Five P's for a Successful Teaching Career
No beating around the bush. Here are my five P's to having success in the classroom throughout your teaching career:
2. Planning *
3. Preparation *
* Combined post
Part IV: Perseverance
Early on, I encountered one of the biggest physical and mental challenges of my teaching career. On day one of exams, five of my six classes were to write during the last of three slots, with my sixth class scheduled a full week later on the following Monday.
It began to snow on the morning of the first exams, and by midday it was really coming down. I was about to be blindsided by the series of events that followed. Administration called for the buses and sent the students home early. It was the correct thing to do—the safety of our students should always be our primary concern. The unwritten exams from that afternoon were moved to the alternate day at the very end of exams. I would now go a whole week with no exams to mark. It took some time for me to get over the shock of this unfortunate news. I would now get my first class of exams on the second Monday, the other five sets Tuesday, and be back teaching on Wednesday. Each set of exams took me six to eight hours to mark and there were report cards to follow. This was an unexpected nightmare for me. How could I possibly get things done on time?
I realized I needed a plan, if I were to have any hope of success. The first week I proctored a couple of exams and did all I could to prepare for second term. On the weekend, I made sure to get rested for the onslaught of marking that was about to begin. The grading of Monday's exams was completed by later that evening. The marathon of marking would begin in earnest on Tuesday, some 30-40 hours worth. Though some of the marking was of the check mark variety, the majority involved evaluating written work.
On Tuesday morning I covered the window to my classroom with an emphatic "do not disturb!" sign, and as soon as the morning exams were collected I went at it full bore. The twenty-minute drive home was one of the few respites of the day as I proceeded to mark all evening and long into the night. After only a few hours of sleep, it was time to get ready and off to school. I told each of my classes what I was up against and that for the next two days they would be doing seatwork assignments. I let them know that I was determined to get their exam results back to them in a timely manner, and I kept them up to date on my progress. By making them feel part of it, I was able to gain their cooperation.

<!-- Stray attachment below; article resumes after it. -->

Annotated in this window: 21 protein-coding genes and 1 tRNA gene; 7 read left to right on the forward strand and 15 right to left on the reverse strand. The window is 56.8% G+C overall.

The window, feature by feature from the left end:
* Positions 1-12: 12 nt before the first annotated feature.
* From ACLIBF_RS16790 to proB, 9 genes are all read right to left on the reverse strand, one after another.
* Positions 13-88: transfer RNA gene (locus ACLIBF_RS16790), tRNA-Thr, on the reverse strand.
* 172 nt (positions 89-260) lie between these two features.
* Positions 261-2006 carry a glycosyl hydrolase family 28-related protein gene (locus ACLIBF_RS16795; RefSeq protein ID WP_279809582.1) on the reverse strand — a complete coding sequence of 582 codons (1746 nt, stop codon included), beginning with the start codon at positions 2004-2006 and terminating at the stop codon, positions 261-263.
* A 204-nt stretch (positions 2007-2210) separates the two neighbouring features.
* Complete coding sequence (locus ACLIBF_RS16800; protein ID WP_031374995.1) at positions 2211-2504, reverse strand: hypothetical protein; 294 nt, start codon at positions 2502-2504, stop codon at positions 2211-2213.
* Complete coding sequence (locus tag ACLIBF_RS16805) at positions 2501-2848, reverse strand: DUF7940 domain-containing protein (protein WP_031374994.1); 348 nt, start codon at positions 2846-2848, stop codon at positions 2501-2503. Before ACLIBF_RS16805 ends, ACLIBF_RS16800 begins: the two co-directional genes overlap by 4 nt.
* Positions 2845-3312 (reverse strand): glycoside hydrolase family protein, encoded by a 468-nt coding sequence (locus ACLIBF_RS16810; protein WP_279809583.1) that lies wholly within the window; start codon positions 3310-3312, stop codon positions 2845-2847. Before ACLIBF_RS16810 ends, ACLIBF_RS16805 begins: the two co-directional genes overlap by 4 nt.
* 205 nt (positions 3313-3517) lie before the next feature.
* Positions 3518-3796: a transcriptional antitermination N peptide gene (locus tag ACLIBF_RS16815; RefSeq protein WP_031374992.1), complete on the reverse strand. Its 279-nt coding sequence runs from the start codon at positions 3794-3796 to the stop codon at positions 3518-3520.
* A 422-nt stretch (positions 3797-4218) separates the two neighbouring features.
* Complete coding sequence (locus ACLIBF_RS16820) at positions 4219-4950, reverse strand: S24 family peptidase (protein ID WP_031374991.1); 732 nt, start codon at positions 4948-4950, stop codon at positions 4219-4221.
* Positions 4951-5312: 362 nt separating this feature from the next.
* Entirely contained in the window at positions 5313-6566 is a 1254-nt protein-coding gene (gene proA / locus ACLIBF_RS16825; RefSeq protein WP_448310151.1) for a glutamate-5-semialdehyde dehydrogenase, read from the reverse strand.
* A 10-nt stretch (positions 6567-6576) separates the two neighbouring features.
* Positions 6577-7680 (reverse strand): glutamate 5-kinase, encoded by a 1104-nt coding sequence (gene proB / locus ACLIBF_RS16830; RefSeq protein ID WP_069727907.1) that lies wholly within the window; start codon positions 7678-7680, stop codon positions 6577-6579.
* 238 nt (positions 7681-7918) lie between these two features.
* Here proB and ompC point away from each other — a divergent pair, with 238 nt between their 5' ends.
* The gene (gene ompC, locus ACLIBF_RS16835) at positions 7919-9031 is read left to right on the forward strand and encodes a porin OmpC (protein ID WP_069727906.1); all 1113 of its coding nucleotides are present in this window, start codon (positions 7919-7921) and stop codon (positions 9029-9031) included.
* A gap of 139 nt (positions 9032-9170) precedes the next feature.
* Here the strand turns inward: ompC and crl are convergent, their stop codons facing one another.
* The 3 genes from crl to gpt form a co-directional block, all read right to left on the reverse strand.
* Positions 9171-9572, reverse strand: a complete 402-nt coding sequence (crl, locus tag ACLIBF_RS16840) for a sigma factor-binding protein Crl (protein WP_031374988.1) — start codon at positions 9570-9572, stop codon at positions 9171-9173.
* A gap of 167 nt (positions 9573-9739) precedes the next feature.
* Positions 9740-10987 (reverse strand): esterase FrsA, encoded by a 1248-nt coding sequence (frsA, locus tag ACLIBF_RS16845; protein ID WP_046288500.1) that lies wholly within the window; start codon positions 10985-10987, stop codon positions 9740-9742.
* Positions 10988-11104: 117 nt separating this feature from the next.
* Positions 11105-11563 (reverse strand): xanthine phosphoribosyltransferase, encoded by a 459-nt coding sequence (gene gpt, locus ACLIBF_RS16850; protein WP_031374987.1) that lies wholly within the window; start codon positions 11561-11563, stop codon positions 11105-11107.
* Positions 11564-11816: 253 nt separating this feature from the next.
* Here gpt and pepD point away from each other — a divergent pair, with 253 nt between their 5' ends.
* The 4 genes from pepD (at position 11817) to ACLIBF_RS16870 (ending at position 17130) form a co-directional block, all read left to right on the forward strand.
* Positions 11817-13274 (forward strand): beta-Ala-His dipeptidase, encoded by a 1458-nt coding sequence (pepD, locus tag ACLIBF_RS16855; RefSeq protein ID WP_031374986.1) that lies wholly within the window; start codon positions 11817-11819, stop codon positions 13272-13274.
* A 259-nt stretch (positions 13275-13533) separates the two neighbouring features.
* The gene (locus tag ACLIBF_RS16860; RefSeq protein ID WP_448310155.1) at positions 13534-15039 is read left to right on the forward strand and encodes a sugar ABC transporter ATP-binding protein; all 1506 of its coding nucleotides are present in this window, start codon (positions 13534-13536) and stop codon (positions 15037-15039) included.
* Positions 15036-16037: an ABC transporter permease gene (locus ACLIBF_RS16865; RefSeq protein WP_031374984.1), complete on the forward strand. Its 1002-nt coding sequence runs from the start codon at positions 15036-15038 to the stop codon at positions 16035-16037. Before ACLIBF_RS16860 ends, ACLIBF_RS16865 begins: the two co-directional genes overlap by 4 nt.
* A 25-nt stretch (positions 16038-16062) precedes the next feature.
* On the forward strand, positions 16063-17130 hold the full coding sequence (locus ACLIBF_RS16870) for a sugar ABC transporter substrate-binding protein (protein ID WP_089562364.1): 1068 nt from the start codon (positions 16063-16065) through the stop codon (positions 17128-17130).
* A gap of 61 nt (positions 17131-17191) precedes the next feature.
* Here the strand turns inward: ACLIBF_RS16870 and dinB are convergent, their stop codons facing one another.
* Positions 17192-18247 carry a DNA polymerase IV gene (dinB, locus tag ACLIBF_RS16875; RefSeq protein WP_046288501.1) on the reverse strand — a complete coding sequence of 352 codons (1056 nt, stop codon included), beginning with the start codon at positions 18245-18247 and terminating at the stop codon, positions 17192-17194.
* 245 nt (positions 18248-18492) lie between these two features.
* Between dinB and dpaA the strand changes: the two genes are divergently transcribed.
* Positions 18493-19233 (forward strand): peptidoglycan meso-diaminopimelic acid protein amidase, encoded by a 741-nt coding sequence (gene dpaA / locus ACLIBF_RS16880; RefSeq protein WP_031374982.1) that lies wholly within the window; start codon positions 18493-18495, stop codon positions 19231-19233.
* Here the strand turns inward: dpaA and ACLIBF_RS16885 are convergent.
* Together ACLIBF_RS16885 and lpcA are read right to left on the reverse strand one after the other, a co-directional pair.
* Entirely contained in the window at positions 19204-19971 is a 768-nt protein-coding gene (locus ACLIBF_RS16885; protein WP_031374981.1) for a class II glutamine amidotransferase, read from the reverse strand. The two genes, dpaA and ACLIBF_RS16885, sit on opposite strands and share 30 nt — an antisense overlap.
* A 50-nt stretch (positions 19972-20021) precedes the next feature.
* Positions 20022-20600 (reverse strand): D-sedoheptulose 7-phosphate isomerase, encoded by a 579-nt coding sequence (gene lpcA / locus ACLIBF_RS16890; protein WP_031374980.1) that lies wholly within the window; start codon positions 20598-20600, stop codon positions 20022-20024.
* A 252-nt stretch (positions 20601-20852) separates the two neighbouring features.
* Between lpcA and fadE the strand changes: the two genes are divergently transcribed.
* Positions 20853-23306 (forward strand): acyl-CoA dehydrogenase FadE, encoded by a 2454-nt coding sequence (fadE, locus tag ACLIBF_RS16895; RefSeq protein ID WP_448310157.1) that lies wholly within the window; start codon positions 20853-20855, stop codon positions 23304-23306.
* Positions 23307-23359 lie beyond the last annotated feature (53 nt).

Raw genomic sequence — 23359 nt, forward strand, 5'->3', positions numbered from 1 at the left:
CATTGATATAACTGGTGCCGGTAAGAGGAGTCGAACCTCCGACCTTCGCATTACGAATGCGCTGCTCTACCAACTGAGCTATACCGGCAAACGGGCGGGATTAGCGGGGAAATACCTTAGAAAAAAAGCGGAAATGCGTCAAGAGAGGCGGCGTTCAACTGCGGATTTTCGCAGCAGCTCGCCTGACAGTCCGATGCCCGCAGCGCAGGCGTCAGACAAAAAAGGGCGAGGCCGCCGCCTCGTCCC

For the better part of three days, I marked and marked finishing sometime on Thursday evening. It certainly tested my mettle, but I proved up to that task and I even got my report cards completed on time.
Believe me, I hope that this never happens to you, but unexpected challenges are bound to come your way. They can be triggered by a poorly planned lesson, a situation with a student that was handled improperly, or an unexpected complaint by a parent, to mention a few. Though it's human nature to be upset by such things, do your best to maintain an even keel (See Tips 77 and 78 Ready-Set-Teach!) and carry on undeterred.
It's important to persevere through difficult times. Parents, students, and administration will all take note of how you respond to adversity. Such challenges present opportunities for growth and they often leave lasting impressions.